That's about €630 ($830), a good income but only the beginning of an unparalleled price trajectory. Pure cocaine costs €1,300 a kilo in Putumayo, more than €4,000 at the Colombian border and, in nearby Jamaica, the price already approaches €6,000. The drug gets really expensive when it reaches Europe or the United States, where dealers make about €30,000 a kilo, depending on market conditions.
The European drug user, who only receives cocaine in diluted ("cut") form, doesn't pay a fixed price. Coke is cheaper in Spain than in Germany, for example, and it's cheaper in Berlin than in Munich. The going rate in Germany is about €100 for a gram of impure cocaine, while a kilo of pure cocaine can cost up to €400,000.
"No product on earth has profit margins as large as cocaine or heroin. Why? Because of prohibition."
These are the words of Ethan Nadelmann, the 55-year-old son of a New York rabbi. He studied at Harvard, has taught at Princeton and is considered one of the top drug experts in the United States. Nadelmann is currently the head of the Drug Policy Alliance, an organization that is fighting for a new drug policy. Its principal sponsor is George Soros, the business magnate and investor whose net worth of some $20 billion makes him one of the richest men in the world.
Nadelmann's office, on the 15th floor of a building in Manhattan, is filled with books with titles like "Alcohol in America" and "Cocaine: An Unauthorized Biography." For the last 25 years, Nadelmann has been giving lectures, writing books and appearing as an expert on programs of major channels, such as NBC, Fox and CNN. "The business with drugs is capitalism," says Nadelmann. "As long as there is a demand, there's a supply. We can, of course, eliminate the demand. All we have to do is convince the 200 million drug users to stop buying dope. But does that sound at all realistic?"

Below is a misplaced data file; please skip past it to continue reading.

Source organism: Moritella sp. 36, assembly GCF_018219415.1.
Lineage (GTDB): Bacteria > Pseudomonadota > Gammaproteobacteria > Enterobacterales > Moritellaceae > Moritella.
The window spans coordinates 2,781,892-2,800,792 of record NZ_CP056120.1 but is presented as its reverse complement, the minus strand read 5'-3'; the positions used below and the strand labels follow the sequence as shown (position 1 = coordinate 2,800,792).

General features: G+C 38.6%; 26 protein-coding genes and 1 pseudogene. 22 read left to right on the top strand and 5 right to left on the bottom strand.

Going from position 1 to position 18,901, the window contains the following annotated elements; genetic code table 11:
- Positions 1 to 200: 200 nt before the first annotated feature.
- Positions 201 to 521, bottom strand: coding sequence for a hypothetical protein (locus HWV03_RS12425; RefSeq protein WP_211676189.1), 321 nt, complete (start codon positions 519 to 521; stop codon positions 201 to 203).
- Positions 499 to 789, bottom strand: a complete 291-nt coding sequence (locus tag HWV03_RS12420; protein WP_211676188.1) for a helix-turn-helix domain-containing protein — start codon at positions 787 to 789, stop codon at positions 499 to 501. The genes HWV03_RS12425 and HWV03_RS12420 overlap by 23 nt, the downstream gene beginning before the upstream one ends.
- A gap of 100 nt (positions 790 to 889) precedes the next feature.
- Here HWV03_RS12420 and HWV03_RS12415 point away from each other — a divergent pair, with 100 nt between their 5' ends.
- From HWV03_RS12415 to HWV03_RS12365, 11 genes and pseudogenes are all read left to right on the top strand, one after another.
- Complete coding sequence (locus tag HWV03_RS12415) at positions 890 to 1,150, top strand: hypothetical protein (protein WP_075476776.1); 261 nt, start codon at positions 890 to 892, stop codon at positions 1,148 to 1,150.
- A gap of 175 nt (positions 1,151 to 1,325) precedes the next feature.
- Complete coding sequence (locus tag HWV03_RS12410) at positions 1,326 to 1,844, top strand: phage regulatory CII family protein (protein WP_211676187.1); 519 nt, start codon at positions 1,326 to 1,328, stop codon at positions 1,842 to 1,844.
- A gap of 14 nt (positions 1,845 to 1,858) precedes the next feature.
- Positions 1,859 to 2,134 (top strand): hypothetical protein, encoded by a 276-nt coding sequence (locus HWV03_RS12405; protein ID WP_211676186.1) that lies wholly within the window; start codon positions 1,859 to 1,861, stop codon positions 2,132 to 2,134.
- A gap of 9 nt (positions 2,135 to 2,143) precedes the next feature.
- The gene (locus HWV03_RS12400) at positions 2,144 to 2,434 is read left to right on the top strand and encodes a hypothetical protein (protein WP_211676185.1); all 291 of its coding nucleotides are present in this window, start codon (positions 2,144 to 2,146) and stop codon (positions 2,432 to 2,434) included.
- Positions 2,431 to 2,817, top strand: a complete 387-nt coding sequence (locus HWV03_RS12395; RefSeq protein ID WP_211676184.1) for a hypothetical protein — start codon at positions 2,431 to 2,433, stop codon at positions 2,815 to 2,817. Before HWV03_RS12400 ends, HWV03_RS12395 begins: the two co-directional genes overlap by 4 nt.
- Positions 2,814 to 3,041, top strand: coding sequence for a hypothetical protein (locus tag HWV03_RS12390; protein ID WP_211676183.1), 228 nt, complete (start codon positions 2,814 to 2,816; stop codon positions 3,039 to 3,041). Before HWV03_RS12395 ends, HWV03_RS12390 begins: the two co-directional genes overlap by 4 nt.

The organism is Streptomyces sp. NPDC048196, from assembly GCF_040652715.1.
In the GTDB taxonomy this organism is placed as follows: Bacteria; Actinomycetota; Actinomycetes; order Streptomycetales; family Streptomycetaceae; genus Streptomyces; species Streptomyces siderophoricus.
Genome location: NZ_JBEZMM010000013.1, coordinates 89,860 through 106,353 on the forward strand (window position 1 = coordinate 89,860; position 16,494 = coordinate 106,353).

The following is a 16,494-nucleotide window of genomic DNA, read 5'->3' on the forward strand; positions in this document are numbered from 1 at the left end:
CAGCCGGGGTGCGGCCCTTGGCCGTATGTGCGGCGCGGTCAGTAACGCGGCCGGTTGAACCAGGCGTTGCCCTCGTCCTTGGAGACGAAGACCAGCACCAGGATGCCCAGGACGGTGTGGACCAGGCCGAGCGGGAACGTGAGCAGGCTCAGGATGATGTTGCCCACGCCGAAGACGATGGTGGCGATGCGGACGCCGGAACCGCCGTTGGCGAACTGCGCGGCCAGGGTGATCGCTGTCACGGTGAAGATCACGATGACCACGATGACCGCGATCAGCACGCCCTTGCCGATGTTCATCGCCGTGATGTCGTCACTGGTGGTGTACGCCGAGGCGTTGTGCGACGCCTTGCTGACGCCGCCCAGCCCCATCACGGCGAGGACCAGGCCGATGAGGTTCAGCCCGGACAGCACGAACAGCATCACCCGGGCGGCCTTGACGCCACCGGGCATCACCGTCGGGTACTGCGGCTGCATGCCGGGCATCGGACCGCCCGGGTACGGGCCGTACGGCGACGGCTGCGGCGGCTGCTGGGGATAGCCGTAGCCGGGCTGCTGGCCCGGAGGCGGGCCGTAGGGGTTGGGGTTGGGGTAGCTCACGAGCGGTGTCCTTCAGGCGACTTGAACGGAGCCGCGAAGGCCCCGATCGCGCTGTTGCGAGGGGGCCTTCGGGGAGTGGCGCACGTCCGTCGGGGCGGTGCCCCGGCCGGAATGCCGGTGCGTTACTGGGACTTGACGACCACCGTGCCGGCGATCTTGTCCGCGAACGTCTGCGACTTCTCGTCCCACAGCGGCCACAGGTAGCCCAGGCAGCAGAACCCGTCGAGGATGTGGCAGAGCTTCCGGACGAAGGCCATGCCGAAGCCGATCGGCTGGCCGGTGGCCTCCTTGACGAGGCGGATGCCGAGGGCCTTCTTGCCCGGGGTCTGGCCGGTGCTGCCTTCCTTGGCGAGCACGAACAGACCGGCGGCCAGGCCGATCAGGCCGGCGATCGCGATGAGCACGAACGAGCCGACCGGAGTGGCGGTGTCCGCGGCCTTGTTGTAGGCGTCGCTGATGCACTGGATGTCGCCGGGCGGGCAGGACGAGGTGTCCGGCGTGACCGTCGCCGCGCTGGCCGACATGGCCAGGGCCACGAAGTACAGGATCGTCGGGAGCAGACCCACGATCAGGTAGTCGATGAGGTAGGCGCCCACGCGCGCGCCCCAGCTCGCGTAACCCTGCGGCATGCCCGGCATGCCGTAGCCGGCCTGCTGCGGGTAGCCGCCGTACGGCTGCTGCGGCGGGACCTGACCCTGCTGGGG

The United Nations used to think it was realistic. Until 2008, the organization's goal was to "eradicate or substantially reduce" drug cultivation and the drug trade." The slogan of the UN drug campaign read: "A drug free world: We can do it!" Today, in 2013, the world is still about as drug-free as a so-called Fixerstube (fixer room) in Frankfurt's train station district.
For 25 years, Nadelmann has been convinced that the drug war is pointless. For 25 years, he has been calling for the controlled legalization of drug. And, for 25 years, his efforts have been completely unsuccessful. But now it seems as if things were finally about to change. "Boom!" says Nadelmann.
On the Front Lines of the War
Carlos Sánchez, the coca farmer from Putumayo, spent the entire night making his coca paste. The man who comes to pick it up will take it to Ecuador, to a guarded laboratory in the jungle where the paste will be refined into pure cocaine.
If everything goes smoothly, the cocaine will begin its journey after leaving the laboratory. There is probably no road -- or harbor, river or runway, for that matter -- in the northern part of South America that hasn't been used to smuggle drugs in the last 40 years.
The classic route to the United States passes through Mexico. Reaching Europe is a bit more complicated. A route through West Africa has become established in recent years, but much of the traffic still follows the traditional route, passing through the Caribbean or by plane from Brazil, Colombia and Argentina. Large shipments are sent by sea. Spain and the Netherlands are often the destination countries, although eight tons of cocaine, worth half a billion euros, were recently discovered in a container full of bananas in Antwerp, Belgium.
If things don't go smoothly, the drugs end up in the possession of a short, stocky man who, in his green coveralls, looks like a gardener.